We’ve seen several oncogenic escape mechanisms reported, included activation of the JAK/STAT pathways in some patients and loss of existing immunity when the tumour suddenly becomes cold or an immune dessert.

The good news is that there are a number of ideas that can be pursued, including activating the innate immune system in various combinations.

As we see more companies invest in the innate immunity space in order to have a rational partner with which to combine with their checkpoint inhibitor, it will be important to maintain focus on trial designs and synergistic mechanism of actions to improve efficacy while reducing the potential for overlapping or severe toxicities.

Here’s one intriguing and promising new approach that caught our eye this month that is worthy of researching and following over time…

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Churchill College, Cambridge: Yesterday heralded the 4th and final day of the EACR Cancer Genomics conference with some invited speakers and proffered papers based on research from several groups and labs.

Churchill College, Cambridge

We got to see through the keyhole on several important areas of research that highlight both challenges and opportunities faced by the field.

The good news is that the opportunities provide insights into how we can learn from ongoing and optimise future clinical trials.

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As we start to see early readouts from new IO combos and also new trials emerge to begin enrolling patients, it’s going to be intriguing to see how the new cancer immunotherapy landscape evolves.

ASCO17

Some of these trials will be random in that the drugs are what the company has, others will be based on existing or new collaborations, while others will be based on rationally based science… not all will be successful, though.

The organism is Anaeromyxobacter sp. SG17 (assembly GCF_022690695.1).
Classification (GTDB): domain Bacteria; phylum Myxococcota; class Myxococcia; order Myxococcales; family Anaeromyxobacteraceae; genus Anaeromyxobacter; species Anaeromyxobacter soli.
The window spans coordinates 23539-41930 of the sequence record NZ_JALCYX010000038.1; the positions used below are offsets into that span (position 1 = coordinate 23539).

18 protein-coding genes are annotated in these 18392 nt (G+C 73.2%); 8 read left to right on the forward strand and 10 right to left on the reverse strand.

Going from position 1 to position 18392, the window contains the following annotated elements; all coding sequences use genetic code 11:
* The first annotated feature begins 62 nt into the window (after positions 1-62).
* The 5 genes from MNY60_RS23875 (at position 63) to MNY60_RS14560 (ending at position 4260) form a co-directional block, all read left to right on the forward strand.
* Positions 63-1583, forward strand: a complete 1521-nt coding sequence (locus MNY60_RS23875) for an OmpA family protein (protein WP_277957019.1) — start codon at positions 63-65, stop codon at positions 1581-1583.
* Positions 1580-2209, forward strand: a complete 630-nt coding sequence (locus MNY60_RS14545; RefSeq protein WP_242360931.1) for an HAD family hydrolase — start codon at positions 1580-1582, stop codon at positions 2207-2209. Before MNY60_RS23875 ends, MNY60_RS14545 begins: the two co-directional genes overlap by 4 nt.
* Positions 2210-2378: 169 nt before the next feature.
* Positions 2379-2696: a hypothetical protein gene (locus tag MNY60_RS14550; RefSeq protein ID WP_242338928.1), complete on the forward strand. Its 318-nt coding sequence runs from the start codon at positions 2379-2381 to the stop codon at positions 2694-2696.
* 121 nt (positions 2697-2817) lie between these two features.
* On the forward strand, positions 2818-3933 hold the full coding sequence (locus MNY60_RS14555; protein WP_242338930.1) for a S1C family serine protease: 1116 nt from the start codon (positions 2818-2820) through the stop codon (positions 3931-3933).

Of course, it’s easy for all of us to be an armchair critic and grumble about the flaws, the problems, and even the weaknesses in clinical trials, but what about rational approaches that attempt to scientifically address the acquired resistance that develops on montherapies?

Here’s one approach I really like – we’ve written about the underlying biology behind it previously, but what about the clinical trials, and what does the company evaluating the combos think?

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EBCC10

EBCC-10 Cancer Conference

Amsterdam: The 2016 European Breast Cancer Conference organised by the European CanCer Organization (ECCO) is underway (Twitter: #EBCC10 – it’s the 10th official one they have organised).

We thought it would be a good opportunity to take a break from our coverage of #BMTTandem16 to look at some of the posters that are of interest at the meeting.

As regular readers know, we spend a lot of time reading posters – it’s where we pick up new trends and early data. Most go unnoticed or unpublicised in press releases.

For this post, I’ve highlighted four posters that I’m quite interested in and that merit further discussion.

They range from basic and translational research to clinical new product development. By chance, they are evenly split between immunotherapy (PD-L1 and TILs) and acquired drug resistance to different targeted therapies.

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After the recent raft of posts on immunotherapy, it’s time to turn our attention back to oncogenic addiction.  A couple of key topics have dominated colorectal cancer over the years, namely what causes EGFR resistance and why don’t patients with the BRAF V600 mutation do as well with RAF monotherapy compared to melanoma patients?

In today’s post, we take a more detailed look at BRAF mutant colon cancer in terms of what we’ve learned so far and what the potential therapeutic solutions are, which could influence patient outcomes in a positive way.